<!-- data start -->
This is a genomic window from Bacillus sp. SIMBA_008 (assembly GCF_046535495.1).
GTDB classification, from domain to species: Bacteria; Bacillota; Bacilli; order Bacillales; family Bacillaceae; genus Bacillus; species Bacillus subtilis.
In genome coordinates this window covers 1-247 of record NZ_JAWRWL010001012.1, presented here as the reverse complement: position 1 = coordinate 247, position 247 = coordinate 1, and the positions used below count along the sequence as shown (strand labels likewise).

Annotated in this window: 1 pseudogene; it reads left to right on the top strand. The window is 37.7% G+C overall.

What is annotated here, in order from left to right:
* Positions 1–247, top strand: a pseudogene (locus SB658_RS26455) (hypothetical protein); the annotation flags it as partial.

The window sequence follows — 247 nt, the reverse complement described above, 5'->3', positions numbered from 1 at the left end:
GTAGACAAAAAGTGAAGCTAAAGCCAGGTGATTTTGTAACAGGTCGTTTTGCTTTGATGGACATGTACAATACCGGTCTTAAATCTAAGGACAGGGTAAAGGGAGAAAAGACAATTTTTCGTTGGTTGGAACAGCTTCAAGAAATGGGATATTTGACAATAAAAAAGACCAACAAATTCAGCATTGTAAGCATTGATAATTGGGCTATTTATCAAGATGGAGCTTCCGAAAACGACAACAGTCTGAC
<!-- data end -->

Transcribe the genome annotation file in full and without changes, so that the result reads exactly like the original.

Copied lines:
This is a genomic window from Bacillus sp. SIMBA_008 (assembly GCF_046535495.1).
GTDB classification, from domain to species: Bacteria; Bacillota; Bacilli; order Bacillales; family Bacillaceae; genus Bacillus; species Bacillus subtilis.
In genome coordinates this window covers 1-247 of record NZ_JAWRWL010001012.1, presented here as the reverse complement: position 1 = coordinate 247, position 247 = coordinate 1, and the positions used below count along the sequence as shown (strand labels likewise).

Annotated in this window: 1 pseudogene; it reads left to right on the top strand. The window is 37.7% G+C overall.

What is annotated here, in order from left to right:
* Positions 1–247, top strand: a pseudogene (locus SB658_RS26455) (hypothetical protein); the annotation flags it as partial.

The window sequence follows — 247 nt, the reverse complement described above, 5'->3', positions numbered from 1 at the left end:
GTAGACAAAAAGTGAAGCTAAAGCCAGGTGATTTTGTAACAGGTCGTTTTGCTTTGATGGACATGTACAATACCGGTCTTAAATCTAAGGACAGGGTAAAGGGAGAAAAGACAATTTTTCGTTGGTTGGAACAGCTTCAAGAAATGGGATATTTGACAATAAAAAAGACCAACAAATTCAGCATTGTAAGCATTGATAATTGGGCTATTTATCAAGATGGAGCTTCCGAAAACGACAACAGTCTGAC